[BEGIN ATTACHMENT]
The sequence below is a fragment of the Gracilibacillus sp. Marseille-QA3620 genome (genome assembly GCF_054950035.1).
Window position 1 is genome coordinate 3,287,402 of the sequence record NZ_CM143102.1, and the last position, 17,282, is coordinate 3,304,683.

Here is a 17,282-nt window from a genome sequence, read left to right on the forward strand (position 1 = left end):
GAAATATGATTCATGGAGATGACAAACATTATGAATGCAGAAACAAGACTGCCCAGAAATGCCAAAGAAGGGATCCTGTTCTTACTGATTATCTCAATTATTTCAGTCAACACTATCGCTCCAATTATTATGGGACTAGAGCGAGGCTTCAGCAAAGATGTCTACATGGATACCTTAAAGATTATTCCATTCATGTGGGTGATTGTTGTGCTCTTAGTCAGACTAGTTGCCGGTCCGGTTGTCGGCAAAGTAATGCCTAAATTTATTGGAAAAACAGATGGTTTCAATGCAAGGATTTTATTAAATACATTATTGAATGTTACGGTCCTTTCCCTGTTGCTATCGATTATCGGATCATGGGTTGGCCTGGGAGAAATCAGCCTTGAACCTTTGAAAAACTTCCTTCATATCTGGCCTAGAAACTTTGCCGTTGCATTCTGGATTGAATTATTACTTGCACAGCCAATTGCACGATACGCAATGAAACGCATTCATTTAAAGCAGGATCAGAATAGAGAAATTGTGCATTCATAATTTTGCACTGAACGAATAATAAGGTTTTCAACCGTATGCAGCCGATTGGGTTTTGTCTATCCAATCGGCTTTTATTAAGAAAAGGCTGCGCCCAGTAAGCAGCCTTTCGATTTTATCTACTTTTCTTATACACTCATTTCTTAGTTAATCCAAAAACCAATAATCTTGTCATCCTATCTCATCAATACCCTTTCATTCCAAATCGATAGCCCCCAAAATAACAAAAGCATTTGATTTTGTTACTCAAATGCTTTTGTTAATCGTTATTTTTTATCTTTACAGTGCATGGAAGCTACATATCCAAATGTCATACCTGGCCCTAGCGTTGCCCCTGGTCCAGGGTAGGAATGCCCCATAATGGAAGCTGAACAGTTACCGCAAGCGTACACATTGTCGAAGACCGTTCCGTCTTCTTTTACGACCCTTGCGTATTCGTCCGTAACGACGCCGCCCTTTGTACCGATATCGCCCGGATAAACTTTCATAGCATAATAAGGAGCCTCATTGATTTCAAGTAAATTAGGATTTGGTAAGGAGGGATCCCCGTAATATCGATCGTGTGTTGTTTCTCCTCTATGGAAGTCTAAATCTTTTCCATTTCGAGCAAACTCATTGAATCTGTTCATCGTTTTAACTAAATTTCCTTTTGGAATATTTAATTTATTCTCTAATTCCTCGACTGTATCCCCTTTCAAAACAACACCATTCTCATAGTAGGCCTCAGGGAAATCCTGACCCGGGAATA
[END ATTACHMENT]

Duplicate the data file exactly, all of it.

The sequence below is a fragment of the Gracilibacillus sp. Marseille-QA3620 genome (genome assembly GCF_054950035.1).
Window position 1 is genome coordinate 3,287,402 of the sequence record NZ_CM143102.1, and the last position, 17,282, is coordinate 3,304,683.

Here is a 17,282-nt window from a genome sequence, read left to right on the forward strand (position 1 = left end):
GAAATATGATTCATGGAGATGACAAACATTATGAATGCAGAAACAAGACTGCCCAGAAATGCCAAAGAAGGGATCCTGTTCTTACTGATTATCTCAATTATTTCAGTCAACACTATCGCTCCAATTATTATGGGACTAGAGCGAGGCTTCAGCAAAGATGTCTACATGGATACCTTAAAGATTATTCCATTCATGTGGGTGATTGTTGTGCTCTTAGTCAGACTAGTTGCCGGTCCGGTTGTCGGCAAAGTAATGCCTAAATTTATTGGAAAAACAGATGGTTTCAATGCAAGGATTTTATTAAATACATTATTGAATGTTACGGTCCTTTCCCTGTTGCTATCGATTATCGGATCATGGGTTGGCCTGGGAGAAATCAGCCTTGAACCTTTGAAAAACTTCCTTCATATCTGGCCTAGAAACTTTGCCGTTGCATTCTGGATTGAATTATTACTTGCACAGCCAATTGCACGATACGCAATGAAACGCATTCATTTAAAGCAGGATCAGAATAGAGAAATTGTGCATTCATAATTTTGCACTGAACGAATAATAAGGTTTTCAACCGTATGCAGCCGATTGGGTTTTGTCTATCCAATCGGCTTTTATTAAGAAAAGGCTGCGCCCAGTAAGCAGCCTTTCGATTTTATCTACTTTTCTTATACACTCATTTCTTAGTTAATCCAAAAACCAATAATCTTGTCATCCTATCTCATCAATACCCTTTCATTCCAAATCGATAGCCCCCAAAATAACAAAAGCATTTGATTTTGTTACTCAAATGCTTTTGTTAATCGTTATTTTTTATCTTTACAGTGCATGGAAGCTACATATCCAAATGTCATACCTGGCCCTAGCGTTGCCCCTGGTCCAGGGTAGGAATGCCCCATAATGGAAGCTGAACAGTTACCGCAAGCGTACACATTGTCGAAGACCGTTCCGTCTTCTTTTACGACCCTTGCGTATTCGTCCGTAACGACGCCGCCCTTTGTACCGATATCGCCCGGATAAACTTTCATAGCATAATAAGGAGCCTCATTGATTTCAAGTAAATTAGGATTTGGTAAGGAGGGATCCCCGTAATATCGATCGTGTGTTGTTTCTCCTCTATGGAAGTCTAAATCTTTTCCATTTCGAGCAAACTCATTGAATCTGTTCATCGTTTTAACTAAATTTCCTTTTGGAATATTTAATTTATTCTCTAATTCCTCGACTGTATCCCCTTTCAAAACAACACCATTCTCATAGTAGGCCTCAGGGAAATCCTGACCCGGGAATA